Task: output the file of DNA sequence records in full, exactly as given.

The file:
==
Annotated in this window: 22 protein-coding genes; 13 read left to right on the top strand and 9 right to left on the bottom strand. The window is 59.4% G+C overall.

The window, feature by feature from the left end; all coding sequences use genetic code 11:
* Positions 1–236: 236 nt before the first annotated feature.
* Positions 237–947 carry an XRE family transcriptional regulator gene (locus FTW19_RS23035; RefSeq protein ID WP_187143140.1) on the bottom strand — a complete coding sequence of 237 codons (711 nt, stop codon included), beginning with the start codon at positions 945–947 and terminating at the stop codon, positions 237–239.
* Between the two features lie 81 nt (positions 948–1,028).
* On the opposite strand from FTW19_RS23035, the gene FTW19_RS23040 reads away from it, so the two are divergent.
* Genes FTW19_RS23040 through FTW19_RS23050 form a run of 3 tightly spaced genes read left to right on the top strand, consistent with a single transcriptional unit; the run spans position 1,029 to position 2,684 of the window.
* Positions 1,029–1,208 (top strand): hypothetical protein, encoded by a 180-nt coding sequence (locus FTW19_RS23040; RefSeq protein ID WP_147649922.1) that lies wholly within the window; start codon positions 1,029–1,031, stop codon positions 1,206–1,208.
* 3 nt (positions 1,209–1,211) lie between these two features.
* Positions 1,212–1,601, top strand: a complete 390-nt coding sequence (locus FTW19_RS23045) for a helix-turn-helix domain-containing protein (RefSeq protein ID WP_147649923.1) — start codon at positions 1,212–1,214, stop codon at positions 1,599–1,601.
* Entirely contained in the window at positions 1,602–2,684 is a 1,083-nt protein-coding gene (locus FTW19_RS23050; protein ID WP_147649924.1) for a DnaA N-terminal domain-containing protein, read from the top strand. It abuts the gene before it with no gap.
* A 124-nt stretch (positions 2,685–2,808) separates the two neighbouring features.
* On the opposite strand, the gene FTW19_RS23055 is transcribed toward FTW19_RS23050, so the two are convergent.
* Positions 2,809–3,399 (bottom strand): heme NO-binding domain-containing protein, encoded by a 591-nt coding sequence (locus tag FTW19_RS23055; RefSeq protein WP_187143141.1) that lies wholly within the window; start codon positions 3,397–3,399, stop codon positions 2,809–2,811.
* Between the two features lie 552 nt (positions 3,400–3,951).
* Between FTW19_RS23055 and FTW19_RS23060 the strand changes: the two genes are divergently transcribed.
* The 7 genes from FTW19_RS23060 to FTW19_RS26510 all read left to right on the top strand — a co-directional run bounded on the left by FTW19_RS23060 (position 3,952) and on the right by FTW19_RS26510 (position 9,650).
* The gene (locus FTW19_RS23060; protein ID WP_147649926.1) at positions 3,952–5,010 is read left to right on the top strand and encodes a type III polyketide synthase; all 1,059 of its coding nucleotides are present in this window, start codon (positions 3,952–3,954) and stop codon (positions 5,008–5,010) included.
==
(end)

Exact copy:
Annotated in this window: 22 protein-coding genes; 13 read left to right on the top strand and 9 right to left on the bottom strand. The window is 59.4% G+C overall.

The window, feature by feature from the left end; all coding sequences use genetic code 11:
* Positions 1–236: 236 nt before the first annotated feature.
* Positions 237–947 carry an XRE family transcriptional regulator gene (locus FTW19_RS23035; RefSeq protein ID WP_187143140.1) on the bottom strand — a complete coding sequence of 237 codons (711 nt, stop codon included), beginning with the start codon at positions 945–947 and terminating at the stop codon, positions 237–239.
* Between the two features lie 81 nt (positions 948–1,028).
* On the opposite strand from FTW19_RS23035, the gene FTW19_RS23040 reads away from it, so the two are divergent.
* Genes FTW19_RS23040 through FTW19_RS23050 form a run of 3 tightly spaced genes read left to right on the top strand, consistent with a single transcriptional unit; the run spans position 1,029 to position 2,684 of the window.
* Positions 1,029–1,208 (top strand): hypothetical protein, encoded by a 180-nt coding sequence (locus FTW19_RS23040; RefSeq protein ID WP_147649922.1) that lies wholly within the window; start codon positions 1,029–1,031, stop codon positions 1,206–1,208.
* 3 nt (positions 1,209–1,211) lie between these two features.
* Positions 1,212–1,601, top strand: a complete 390-nt coding sequence (locus FTW19_RS23045) for a helix-turn-helix domain-containing protein (RefSeq protein ID WP_147649923.1) — start codon at positions 1,212–1,214, stop codon at positions 1,599–1,601.
* Entirely contained in the window at positions 1,602–2,684 is a 1,083-nt protein-coding gene (locus FTW19_RS23050; protein ID WP_147649924.1) for a DnaA N-terminal domain-containing protein, read from the top strand. It abuts the gene before it with no gap.
* A 124-nt stretch (positions 2,685–2,808) separates the two neighbouring features.
* On the opposite strand, the gene FTW19_RS23055 is transcribed toward FTW19_RS23050, so the two are convergent.
* Positions 2,809–3,399 (bottom strand): heme NO-binding domain-containing protein, encoded by a 591-nt coding sequence (locus tag FTW19_RS23055; RefSeq protein WP_187143141.1) that lies wholly within the window; start codon positions 3,397–3,399, stop codon positions 2,809–2,811.
* Between the two features lie 552 nt (positions 3,400–3,951).
* Between FTW19_RS23055 and FTW19_RS23060 the strand changes: the two genes are divergently transcribed.
* The 7 genes from FTW19_RS23060 to FTW19_RS26510 all read left to right on the top strand — a co-directional run bounded on the left by FTW19_RS23060 (position 3,952) and on the right by FTW19_RS26510 (position 9,650).
* The gene (locus FTW19_RS23060; protein ID WP_147649926.1) at positions 3,952–5,010 is read left to right on the top strand and encodes a type III polyketide synthase; all 1,059 of its coding nucleotides are present in this window, start codon (positions 3,952–3,954) and stop codon (positions 5,008–5,010) included.